Wednesday, July 1, 2015

Unintended Consequences

Adam Kirsch recently published a series of articles in Tablet magazine (here, here, and here).  One article, ‘Why Taking Vows Is a Wicked Act,’ raises questions about how ‘taking a vow’ might not be such a good idea.  Kirsch delves into the Talmud’s Tractate Nedarim, which is devoted to oaths, vows, and the problems associated with them from the rabbinical point of view.  He quotes both Ecclesiastes and Rabbi Meir, both of whom believe it is better not to take a vow at all.  Why not?
The Bible insists that a vow, once taken, must be kept: “When a man takes a vow to the Lord, or swears an oath to bind his soul with a bond, he shall not profane his word; he shall do according to all that proceeds out of his mouth,” says Numbers 30:2.  But Ecclesiastes says, “Do not let your mouth lead you into sin” (Ecclesiastes 5:6).
One reason not to take a vow is that by doing so, you potentially set yourself up for failure by, according to the Talmud, placing “a stumbling-block” in your own way.  These obstacles encourage people to use dishonest methods to get out of their vows; it is in the making of the vow, then, that leads you into the sin of dishonesty.
This led the rabbis to decide that the courts should not punish people for trying to get out of their vows with bad excuses.  In order to teach people not to take vows lightly, they would often try to provide a better excuse to dissolve the vow, on the theory that a person wouldn’t have made the vow in the first place if they could foresee the unintended consequences resulting from it (think of Herod’s vow in Mark 6:17-24 to give ‘whatever you wish’ to his wife’s daughter only to realize it would mean the end of John the Baptist).
Kirsch tells us the following story: ‘In Nedarim 22b, we hear about the time Rabbi Shimon came before the sages asking for the dissolution of a vow.  However, when the sages offered him various ways out, he kept refusing them: “They said to him: Did you vow with the knowledge of this particular fact?  He said: Yes.”  This happened over and over again, so that the sages had to puzzle over the case all day long – “from sun to shade, and again from shade to sun.”  Finally, a rabbi called Botnit came up with an ingenious solution.  Would Shimon have made the vow if he had known that dissolving it would cause so much trouble to the rabbis?  No, Shimon said, and so the rabbis dissolved the vow.’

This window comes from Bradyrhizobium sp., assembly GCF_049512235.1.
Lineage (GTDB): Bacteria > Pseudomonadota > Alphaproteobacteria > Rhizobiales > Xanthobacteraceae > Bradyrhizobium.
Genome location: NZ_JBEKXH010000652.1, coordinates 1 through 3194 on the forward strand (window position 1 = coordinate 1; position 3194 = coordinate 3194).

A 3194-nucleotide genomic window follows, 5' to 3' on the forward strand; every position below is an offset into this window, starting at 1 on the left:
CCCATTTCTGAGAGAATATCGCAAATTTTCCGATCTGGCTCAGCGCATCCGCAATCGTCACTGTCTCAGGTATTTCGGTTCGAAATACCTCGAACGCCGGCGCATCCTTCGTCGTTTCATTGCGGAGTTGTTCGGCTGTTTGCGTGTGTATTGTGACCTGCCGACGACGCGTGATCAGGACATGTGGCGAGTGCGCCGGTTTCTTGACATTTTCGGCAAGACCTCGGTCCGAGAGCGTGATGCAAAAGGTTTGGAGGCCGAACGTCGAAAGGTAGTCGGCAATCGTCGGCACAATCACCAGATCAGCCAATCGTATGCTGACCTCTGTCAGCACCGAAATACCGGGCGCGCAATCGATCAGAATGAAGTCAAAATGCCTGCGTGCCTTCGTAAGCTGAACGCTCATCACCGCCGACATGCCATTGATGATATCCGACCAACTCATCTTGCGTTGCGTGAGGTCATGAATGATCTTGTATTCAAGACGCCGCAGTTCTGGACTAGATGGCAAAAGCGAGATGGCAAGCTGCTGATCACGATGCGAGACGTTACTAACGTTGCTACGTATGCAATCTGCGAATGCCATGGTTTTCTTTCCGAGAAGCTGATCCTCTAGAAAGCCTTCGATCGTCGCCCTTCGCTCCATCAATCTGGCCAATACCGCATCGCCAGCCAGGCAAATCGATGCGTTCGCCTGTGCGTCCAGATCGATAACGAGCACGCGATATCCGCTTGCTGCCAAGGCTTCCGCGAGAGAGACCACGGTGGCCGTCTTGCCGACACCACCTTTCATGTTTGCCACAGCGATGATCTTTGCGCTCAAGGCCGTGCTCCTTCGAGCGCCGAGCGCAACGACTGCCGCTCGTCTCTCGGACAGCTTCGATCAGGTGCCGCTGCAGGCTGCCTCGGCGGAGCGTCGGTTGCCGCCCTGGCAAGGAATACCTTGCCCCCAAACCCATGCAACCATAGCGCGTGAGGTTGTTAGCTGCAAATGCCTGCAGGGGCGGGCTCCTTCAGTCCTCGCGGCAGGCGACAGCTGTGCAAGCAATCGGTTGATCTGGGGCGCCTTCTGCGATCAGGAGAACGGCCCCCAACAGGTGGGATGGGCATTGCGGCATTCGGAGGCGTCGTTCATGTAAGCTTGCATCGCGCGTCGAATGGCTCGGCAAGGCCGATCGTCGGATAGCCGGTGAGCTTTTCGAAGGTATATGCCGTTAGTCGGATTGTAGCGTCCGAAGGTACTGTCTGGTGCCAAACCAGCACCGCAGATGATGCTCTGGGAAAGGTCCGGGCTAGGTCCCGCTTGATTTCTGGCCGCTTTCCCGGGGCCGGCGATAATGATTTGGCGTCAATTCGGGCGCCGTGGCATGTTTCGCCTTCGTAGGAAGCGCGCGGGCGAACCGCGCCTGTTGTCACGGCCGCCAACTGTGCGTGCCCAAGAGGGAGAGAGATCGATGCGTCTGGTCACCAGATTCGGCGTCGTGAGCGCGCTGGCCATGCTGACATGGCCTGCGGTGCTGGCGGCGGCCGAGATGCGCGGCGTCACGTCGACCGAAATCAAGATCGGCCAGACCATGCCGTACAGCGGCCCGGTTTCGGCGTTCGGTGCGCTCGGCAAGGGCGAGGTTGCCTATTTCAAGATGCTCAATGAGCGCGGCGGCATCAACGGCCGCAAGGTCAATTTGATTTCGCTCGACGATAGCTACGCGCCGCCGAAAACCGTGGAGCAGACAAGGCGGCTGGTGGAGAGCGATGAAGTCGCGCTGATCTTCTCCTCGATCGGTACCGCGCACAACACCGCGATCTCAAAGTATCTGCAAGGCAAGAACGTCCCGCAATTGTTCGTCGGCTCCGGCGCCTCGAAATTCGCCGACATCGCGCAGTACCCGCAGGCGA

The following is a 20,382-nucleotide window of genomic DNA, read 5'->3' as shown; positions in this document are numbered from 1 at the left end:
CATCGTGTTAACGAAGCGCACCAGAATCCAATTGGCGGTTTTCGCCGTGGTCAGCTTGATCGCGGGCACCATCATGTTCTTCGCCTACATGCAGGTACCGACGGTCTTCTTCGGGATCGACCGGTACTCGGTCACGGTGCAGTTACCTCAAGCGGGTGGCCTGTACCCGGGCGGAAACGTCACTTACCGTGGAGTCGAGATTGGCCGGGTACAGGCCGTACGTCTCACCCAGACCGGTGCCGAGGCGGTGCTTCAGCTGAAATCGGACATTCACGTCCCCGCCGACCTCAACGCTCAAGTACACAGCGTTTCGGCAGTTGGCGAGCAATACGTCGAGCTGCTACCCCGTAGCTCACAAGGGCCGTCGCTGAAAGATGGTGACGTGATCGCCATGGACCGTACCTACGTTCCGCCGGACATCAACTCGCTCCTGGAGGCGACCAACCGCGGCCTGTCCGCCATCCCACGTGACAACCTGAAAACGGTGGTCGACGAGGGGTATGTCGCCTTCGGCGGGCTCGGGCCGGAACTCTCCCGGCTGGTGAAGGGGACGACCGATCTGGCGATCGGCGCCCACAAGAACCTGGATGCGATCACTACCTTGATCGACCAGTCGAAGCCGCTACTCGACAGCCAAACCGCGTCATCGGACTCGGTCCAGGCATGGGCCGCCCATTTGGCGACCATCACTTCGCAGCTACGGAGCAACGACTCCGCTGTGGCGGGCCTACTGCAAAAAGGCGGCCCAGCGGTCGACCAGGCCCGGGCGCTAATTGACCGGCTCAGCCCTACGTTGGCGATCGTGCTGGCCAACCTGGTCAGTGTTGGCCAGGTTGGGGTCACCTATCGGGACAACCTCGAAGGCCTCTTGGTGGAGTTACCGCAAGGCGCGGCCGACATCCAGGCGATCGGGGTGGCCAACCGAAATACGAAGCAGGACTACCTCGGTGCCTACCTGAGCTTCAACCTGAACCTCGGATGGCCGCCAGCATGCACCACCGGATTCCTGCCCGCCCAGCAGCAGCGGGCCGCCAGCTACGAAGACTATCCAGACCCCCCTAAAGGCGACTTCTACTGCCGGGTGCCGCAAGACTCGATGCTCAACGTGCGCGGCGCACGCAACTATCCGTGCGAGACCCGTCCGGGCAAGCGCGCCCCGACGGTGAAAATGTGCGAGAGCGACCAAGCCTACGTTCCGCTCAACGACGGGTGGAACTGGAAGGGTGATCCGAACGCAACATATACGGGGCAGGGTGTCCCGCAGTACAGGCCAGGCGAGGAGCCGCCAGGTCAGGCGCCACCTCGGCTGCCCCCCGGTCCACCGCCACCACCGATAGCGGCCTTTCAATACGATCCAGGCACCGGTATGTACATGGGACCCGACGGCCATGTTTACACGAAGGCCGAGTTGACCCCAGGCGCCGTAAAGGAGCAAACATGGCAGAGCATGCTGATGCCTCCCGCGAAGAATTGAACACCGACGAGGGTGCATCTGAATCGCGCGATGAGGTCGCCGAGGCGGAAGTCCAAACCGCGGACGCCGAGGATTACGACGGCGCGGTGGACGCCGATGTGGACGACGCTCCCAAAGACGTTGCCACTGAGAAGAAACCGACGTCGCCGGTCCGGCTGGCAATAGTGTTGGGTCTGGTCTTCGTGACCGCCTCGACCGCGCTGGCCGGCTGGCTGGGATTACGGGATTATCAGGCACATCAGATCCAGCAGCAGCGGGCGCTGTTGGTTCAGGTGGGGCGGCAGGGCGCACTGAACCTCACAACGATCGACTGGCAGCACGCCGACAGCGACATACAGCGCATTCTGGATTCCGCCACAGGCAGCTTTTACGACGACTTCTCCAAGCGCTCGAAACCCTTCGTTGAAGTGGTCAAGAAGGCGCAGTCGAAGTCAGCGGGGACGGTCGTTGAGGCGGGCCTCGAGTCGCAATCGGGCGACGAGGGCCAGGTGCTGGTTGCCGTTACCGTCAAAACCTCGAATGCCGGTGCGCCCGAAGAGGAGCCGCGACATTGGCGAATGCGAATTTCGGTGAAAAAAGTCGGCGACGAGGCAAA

The Talmud makes clear that it will go to great lengths to release a Jew from a vow, rather than force him to break the vow and commit a sin.
But what about those times when someone makes a vow for us in our name?
Consider Samson.  It was the angel of the Lord who told Samson’s mother, “Now be careful not to drink wine or strong drink, or to eat anything unclean, for you shall conceive and bear a son.  No razor is to come on his head, for the boy shall be a nazirite to God from birth.”  As the story progresses, it becomes clear that Samson has none of these vows in mind as he tears apart a lion, bashes the Philistines up and down Gaza, and enjoyed a seven-day wedding feast.
The one vow he does keep, ‘his whole secret,’ the one he keeps literally until the end, has everything to do with his hair: “If my head were shaved, then my strength would leave me; I would become weak, and be like anyone else.”  Susan Niditch points out that ‘the “hair growing” aspect of the Nazirite vow is central to the narrative, its plot, its hero’s characterization, and its central themes.’[i]  Samson seems aware that the source of his great strength lies in his hair.  The other vows – the ones not made by Samson for himself – matter little to him and to the story.  So, in essence, when the writer of Judges associated ‘the Nazirite vow’ with Samson, it was really just a plot device to help build a contrast between nature and culture, and had nothing to do with vows per se at all.